Office Tours Spike 28% As CRE Gears Up For Labor Day Return To The Office
In major office markets across the country, potential tenants have been eyeing space more than at any time since the outbreak of the coronavirus pandemic over a year ago.
Office demand in major U.S. markets jumped by 28% from February to March, according to a monthly report by VTS, a software provider for commercial real estate landlords. VTS’ Office Demand Index increased by 160% in the first quarter and now sits at 86, 9% less than where the index was in February 2020, leading the report to conclude that “return to work appears imminent.”
VTS’ index is largely based on the number of office tours conducted by potential tenants in a given market, and its reported increase in demand has not translated into a boost in leasing activity quite yet, according to research from Colliers.
“[Q1 was] just a continuation of what we had experienced the past few quarters,” Colliers National Director of Research Steig Seaward told Bisnow. “Tenants are slow to return to the office. Nothing has really changed.”
The same is true of in-person work — employee occupancy rates have only inched up over the first four months of the year, according to card swipe data from Kastle Systems. Office usage across the 10 largest markets in the U.S. averaged 26% in the week ending April 21, only a couple of percentage points higher than the rate in mid-January.
Rubenstein Partners has experienced a notable increase in tours of its offices, especially in the suburbs, Rubenstein Partners Sun Belt Regional Director and Director of Equity Capital Markets Read Mortimer said, adding that leases are “just starting to get signed.” A decent chunk of the touring and leasing activity so far has been from companies that were already seeking space in the months leading up to the pandemic resuming that search.
“Covid happened, and everybody said, ‘Whoa, we've got to figure this out,’" Mortimer said. “And some of those same requirements have started to poke back up.”
His words echoed those of VTS CEO Nick Romito, who on Bisnow’s Make Yourself At Home podcast on Friday attributed the boost in tours to “pent-up demand.” The increase in tours hints that companies have a level of certainty that offices will return to relevance at some point soon.
With the vaccine now widely available, the national infection rate in decline and the economy having turned a corner, it stands to reason that companies see more stability to make long-term planning easier than it has been since the world was thrown into disarray. But there is still no certainty over when a sufficient portion of the population will be inoculated for social distancing measures to be removed, and no one knows how workers will react once directed to return en masse.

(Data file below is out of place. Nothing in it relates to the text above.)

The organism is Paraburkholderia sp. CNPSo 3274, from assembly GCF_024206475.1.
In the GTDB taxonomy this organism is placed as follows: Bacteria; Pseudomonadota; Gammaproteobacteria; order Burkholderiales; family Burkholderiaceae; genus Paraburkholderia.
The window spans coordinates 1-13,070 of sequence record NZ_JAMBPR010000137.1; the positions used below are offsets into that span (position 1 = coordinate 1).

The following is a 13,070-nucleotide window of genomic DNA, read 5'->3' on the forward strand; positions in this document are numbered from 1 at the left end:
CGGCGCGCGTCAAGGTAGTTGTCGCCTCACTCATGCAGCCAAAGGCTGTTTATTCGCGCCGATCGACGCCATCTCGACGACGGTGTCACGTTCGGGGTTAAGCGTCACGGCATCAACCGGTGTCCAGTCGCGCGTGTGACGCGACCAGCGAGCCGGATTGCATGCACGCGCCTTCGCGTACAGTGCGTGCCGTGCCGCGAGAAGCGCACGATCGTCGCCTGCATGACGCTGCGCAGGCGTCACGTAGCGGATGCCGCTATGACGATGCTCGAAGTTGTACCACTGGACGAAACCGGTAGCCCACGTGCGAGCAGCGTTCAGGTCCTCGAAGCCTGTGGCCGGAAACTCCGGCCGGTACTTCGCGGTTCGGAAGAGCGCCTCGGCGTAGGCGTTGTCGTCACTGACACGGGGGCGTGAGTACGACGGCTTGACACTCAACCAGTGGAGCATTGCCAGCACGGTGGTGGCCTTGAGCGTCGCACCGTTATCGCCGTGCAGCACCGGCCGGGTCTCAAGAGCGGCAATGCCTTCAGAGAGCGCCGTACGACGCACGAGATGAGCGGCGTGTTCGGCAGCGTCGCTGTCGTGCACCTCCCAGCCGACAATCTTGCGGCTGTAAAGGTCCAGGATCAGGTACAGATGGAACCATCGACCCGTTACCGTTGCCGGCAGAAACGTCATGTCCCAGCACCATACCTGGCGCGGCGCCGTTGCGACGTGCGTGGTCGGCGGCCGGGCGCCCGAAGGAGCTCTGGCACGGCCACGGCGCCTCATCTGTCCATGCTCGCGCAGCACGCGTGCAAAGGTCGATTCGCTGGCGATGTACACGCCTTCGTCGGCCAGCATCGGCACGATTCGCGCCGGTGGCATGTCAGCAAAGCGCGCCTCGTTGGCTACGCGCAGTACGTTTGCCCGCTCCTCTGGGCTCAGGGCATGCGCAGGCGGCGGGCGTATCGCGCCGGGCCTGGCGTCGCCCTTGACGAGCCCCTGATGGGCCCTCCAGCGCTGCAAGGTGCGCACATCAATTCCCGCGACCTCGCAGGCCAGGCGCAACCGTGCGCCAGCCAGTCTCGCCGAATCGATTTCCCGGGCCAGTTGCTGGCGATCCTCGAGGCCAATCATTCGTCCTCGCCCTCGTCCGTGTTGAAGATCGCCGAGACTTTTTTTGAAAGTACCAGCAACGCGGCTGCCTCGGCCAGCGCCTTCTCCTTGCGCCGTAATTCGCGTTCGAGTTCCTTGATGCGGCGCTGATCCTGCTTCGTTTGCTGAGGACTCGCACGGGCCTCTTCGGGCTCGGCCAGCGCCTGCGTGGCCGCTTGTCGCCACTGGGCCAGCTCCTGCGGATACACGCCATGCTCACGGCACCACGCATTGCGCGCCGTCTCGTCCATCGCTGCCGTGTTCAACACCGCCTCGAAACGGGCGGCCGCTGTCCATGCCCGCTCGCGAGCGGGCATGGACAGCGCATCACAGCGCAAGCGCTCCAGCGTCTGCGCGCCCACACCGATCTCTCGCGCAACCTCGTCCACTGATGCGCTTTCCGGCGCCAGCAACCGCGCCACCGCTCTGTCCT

“I think the goal posts on that mindset have shifted,” Seaward said. “Earlier in the pandemic, people were saying, ‘When we’re all vaccinated, we’ll feel better about it.’ But now, only half the country has taken a leap and gotten vaccinated, and the other half hasn’t. … Until people truly feel comfortable returning to the office, they’re not going to. And I don’t know how much longer that’s going to take.”
But many in the industry think the picture is becoming clearer: With a summer that promises to be chock full of vacations just around the corner, Labor Day has the look of a popular signpost.
“Across our portfolio, whether it’s corporate tenants, law firms or investment banks, Labor Day seems like the outside date for returning,” Mortimer said. “A lot has coalesced around the push for returning.”
With the third and fourth quarters traditionally being busier in terms of office leasing, a Labor Day return will likely correspond with the first big wave of leasing activity since 2019, Seaward and Mortimer agreed.
“[A post-Labor Day bump] makes total sense to me, and I would expect it," Mortimer said. "For now, some people have high degrees of conviction that they need firms back in the office, and those people are acting now. But there’s another group of people who really want to wait until they’re absolutely certain. So I would suspect we’ll see another wave of demand injection before the end of the year.”
The return of workers will likely have to precede a true recovery in office leasing, as many companies will use their first weeks back to test drive whatever hybrid work schedules or revamped office layouts they put in place before they commit to a new lease.
“Because we’re not back in it and all the conversations are more theoretical, everyone is going to have to see if [their plans] are going to work,” Seaward said. “I think it’ll depend company to company and sector to sector, but I do think it’ll take a little more time once we get back into the office to assess what works and what doesn’t work. Do we need more collaboration or conference rooms or less, for example.”
Another factor in the increase in tours is that this year will essentially represent two years’ worth of lease expirations, considering how many short-term extensions were signed last year when so little was known about how the pandemic would play out.
“[Short-term extensions] were a deferral of demand and not a loss of demand, so you are going to have some pent-up demand that could help boost market activity over the next 12 to 24 months,” Mortimer said, noting that many extensions were for two to three years rather than just one.
Though Romito is one of many who believe that new hygiene standards will reverse the years-long trend of increasing employee density, the ubiquity of remote work still portends a reduction in office space that several large companies have already announced. As some companies relocate and leave behind larger blocks of space than new companies are willing to fill, vacancy will likely increase even as leasing activity picks up, Seaward said.
“I anticipate that vacancy rates will continue to climb probably until mid-to-late 2022," Seaward said.